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9: movie review
Nine are all that’s left after our world ended. They are the ones who must complete a dangerous mission in order to make certain that life will still go on. They are the heros of the visually spectacular movie 9.
From the producer Tim Burton and director Shane Acker comes the story of nine figures of life, created by an aging scientist, who are then forced to survive in a world infested with monstrous machines. The first eight have learned that hiding is the best way to survive; then number 9 comes along and dishevels their sheltered lives as he tries to solve the mystery of the Machine’s bloodthirsty desire to exterminate the nine creations. At first, there are some who remained reluctant to join the fight, while others can hardly wait. But as the Machine creates more havoc, these nine beings join together to bring an end to the cause of mankind devastation.
Based on Acker’s Academy-Award nominated short film, the full-length version made a quite a collection at the box office, producing a total of $15,160,926 according to Yahoo.com. Ironically, it is currently number nine among the top ten box office hits. And a well deserved place, too.
The entirety of the film is embellished in perilous adventure and magnificent flights, all that capture the audience’s undivided attention. As the plot thickens, the action – already heart-stopping and thrilling as it is – intensifies over and over until the audience finds themselves trying to soothe their thundering hearts. The animation is awe-inspiring, from the sweeping camera moves as the courageous nine pull off remarkable escapades to the intricate details of ruined cathedrals, jutted roads, and leftover debris. The nine creations especially have unique appearances: all appear to be made like rag dolls, with metallic hands and feet and slightly baggy limbs, but still share the same basic anatomy as humans. Their eyes are particularly bizarre: perfectly round, and despite their resemblance to telescope glasses, they seem to be as expressive as human eyes.
Another remarkable trait of the nine characters is their seemingly human methods of discovery, invention, and creation which would normally appear outlandish that living rag dolls have the knack of human intelligence. But the audience soon learns that each character has their own faults, strengths, and personalities as people do.
1 – voiced by the elderly Christopher Plummer – is the first of the nine, therefore the eldest and – in his opinion – the wisest. But like all leaders, he has his insecurities which he bitterly conceals with his pride and authority and often refused to see what needs to be done compared to what he wants to be done. Though, eventually he resists his blind ways and accepts the dangerous path before him.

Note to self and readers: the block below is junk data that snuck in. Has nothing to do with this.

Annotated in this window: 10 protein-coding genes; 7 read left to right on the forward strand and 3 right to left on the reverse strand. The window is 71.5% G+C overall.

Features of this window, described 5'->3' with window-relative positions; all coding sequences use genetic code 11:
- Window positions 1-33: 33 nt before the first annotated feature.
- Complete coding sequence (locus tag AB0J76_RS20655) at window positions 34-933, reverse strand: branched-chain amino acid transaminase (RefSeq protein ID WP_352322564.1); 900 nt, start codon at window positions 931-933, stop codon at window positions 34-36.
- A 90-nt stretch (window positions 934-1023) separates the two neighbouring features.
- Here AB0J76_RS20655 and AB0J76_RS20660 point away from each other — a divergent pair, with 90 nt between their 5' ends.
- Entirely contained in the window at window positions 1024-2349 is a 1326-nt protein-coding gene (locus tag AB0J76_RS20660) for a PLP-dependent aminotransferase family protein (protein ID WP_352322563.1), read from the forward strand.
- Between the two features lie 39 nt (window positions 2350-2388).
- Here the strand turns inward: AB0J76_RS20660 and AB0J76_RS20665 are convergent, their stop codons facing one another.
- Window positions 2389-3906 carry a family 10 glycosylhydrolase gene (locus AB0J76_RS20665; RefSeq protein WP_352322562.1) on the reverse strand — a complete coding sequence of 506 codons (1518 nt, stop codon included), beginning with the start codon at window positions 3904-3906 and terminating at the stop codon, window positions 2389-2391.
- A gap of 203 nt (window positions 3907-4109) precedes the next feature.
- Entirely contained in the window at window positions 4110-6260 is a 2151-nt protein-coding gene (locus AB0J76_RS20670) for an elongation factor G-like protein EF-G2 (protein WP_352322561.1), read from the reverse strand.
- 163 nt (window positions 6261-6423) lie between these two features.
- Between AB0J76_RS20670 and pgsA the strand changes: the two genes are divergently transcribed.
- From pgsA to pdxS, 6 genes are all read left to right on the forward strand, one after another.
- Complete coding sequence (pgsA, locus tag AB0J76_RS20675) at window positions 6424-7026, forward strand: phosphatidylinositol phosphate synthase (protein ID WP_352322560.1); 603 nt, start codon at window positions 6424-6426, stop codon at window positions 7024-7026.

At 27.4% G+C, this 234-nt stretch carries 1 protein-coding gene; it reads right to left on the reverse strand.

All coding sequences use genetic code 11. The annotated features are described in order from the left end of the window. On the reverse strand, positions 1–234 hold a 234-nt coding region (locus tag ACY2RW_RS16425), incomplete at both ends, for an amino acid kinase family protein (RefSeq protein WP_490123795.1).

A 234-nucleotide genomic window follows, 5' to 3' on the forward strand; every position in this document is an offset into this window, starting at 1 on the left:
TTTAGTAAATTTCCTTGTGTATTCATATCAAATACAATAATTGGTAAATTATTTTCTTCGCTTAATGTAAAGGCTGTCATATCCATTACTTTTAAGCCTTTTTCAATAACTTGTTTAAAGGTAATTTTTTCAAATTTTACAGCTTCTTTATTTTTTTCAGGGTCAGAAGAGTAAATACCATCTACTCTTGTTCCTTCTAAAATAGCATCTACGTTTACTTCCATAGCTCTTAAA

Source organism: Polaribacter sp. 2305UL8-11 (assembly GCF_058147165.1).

Kindly 2, whose voice is provided by Martin Landau, has an almost grand-fatherly air about him, with his tender words of encouragement and eccentric obsession of finding “the source” to destroy the Machine. Despite the fact that he is nearly as old as 1, 2 is as optimistic and excitable as a schoolboy when crossing paths with a discovery.
3 and 4 are timid, silent twins who communicate with their eyes and are quite handy for the other characters when needed for information of the past.
John C. Reilly voices the one-eyed, likeable 5. He is somewhat of a coward, but has the heart of lion when his friends are endangered. He and 2 are partners in inventing, but he also befriends 9 much quicker than the others. All in all, he’s a very friendly person and wins the audience’s heart almost instantly.
Eccentric artist 6, performed by Crispin Glover, has the capacity of a child genius, with his innocently vague chatter of symbols and “the source.” Yet his indistinct talk soon becomes the core of the plot as the story moves along.
Fearless warrior 7 – with her totally awesome skull helmet – voiced by Jennifer Connelly, is the sole female and the one with most guts in the scene of action. Her rebellious nature and incredible survival skills provided an abundance of narrow escapes just when things begin to look hopeless.
8 is nothing more than a hulking, generally mute, bodyguard of 1, whose delight in sharpening large knives (as well as addictive magnets) could lead him to trouble.
The hero, 9, played by Elijah Wood, reveals much more potential as a reasonable and dauntless leader than any of the other characters. He overcomes the shortcomings of his companions and brings them together.
Every one of the nine last living things on earth overcome obstacles, discover new truths, and finally achieve the impossible task of recreating life. The movie was unbelievably fast-paced; not a single moment passed that was not of any importance, and almost every other minute had a suspense-filled scene to keep the audience on the edges of their seats. It is an entertaining, powerful film for all the family and friends, and is certain to be an astonishing experience for any of its viewers.